The second major change is that the discount for families with multiple kids in college at the same time is being eliminated. Currently, the student’s EFC was considered the total family’s Expected Family Contribution (soon to be called the Student Aid Index.) For example, a family was expected to pay a total of $20,000 regardless of how many children in college. A student’s EFC was reduced depending on the number of siblings in college. If there was only one child, his EFC would be $20,000. However, when his sister started college, both of their EFCs would drop to $10,000 each. Starting in the 24-25 school year, this discount will disappear. Families with multiple children in college need to plan accordingly.
4. Selling a house during the base year or while the student is in college is not a good financial aid strategy
You can look up the details but as someone who ended up selling a house during this period, I think all you need to know is just. don’t. do. it. Of course, there will be times when it’s unavoidable but relying on financial aid officers to understand that the money is needed as a down payment for the next house is a risky business.
5. Avoid home equity loans.
As far as the FAFSA is concerned, any unspent part of the home equity loan is a cash asset that has to be reported. Also, a home equity loan won’t increase your financial aid eligibility by reducing the amount of home equity because home equity is NOT reported on the FAFSA. However, it is reported on the PROFILE.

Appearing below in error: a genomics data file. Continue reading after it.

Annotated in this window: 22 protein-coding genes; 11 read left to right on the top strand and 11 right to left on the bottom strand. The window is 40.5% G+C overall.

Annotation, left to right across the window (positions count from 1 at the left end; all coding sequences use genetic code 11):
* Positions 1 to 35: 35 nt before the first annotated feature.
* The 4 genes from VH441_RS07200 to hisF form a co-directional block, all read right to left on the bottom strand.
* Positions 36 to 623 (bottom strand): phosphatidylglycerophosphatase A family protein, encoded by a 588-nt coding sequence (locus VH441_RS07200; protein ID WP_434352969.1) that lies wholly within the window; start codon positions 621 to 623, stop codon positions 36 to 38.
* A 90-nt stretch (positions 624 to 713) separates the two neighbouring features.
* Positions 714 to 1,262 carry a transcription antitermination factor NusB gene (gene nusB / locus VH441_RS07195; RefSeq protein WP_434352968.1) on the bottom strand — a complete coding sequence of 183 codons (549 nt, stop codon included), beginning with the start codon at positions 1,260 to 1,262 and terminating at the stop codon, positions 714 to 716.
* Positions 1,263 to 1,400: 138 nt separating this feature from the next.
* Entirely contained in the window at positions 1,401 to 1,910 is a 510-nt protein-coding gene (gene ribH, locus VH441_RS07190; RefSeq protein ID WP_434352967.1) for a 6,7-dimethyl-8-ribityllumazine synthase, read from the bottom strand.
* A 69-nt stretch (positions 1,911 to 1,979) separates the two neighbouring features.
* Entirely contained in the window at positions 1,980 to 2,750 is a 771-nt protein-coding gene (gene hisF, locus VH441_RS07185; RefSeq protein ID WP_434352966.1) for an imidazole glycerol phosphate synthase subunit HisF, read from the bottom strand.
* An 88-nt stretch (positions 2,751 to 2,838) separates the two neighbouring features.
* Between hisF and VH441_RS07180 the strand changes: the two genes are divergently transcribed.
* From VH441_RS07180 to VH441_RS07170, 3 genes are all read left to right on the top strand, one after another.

Even if the previous five financial aid strategies don’t apply to your specific situation, hopefully you realize that it’s a good idea to get up to speed on financial aid sooner rather than later. For those with students taking AP’s to get into the right school, this means that you should also be learning the differences between the FAFSA and PROFILE. Many of the most competitive colleges require students to submit the PROFILE as part of their financial aid application.
As important as understanding how the FAFSA and base year works when applying for financial aid, you’re likely to reap even bigger benefits by selecting the right schools to apply to in the first place. Some colleges are more generous with financial aid than others. Learning how to identify the colleges most likely to be generous with financial aid for your family’s situation can often cut the cost of college more than shuffling your financial assets.
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Learn More about Financial Aid Strategies:
- How FAFSA Simplification Will Change Financial Aid Eligibility
- FAFSA Application Changes Are Coming – What They Mean for Middle- and High-Income Families
- How Financial Aid Really Works and How You Can Get More of It
- What is EFC? The Start of Your College Search
- 7 Things You Need to Know About Financial Aid for College
- 5 Reasons to Know Your EFC Before You Even Apply to College
- Impact of FAFSA Changes for Divorced and Separated Parents
- 3 Hard Truths About Financial Aid
- 8 Things You Should Know about College Net Price Calculators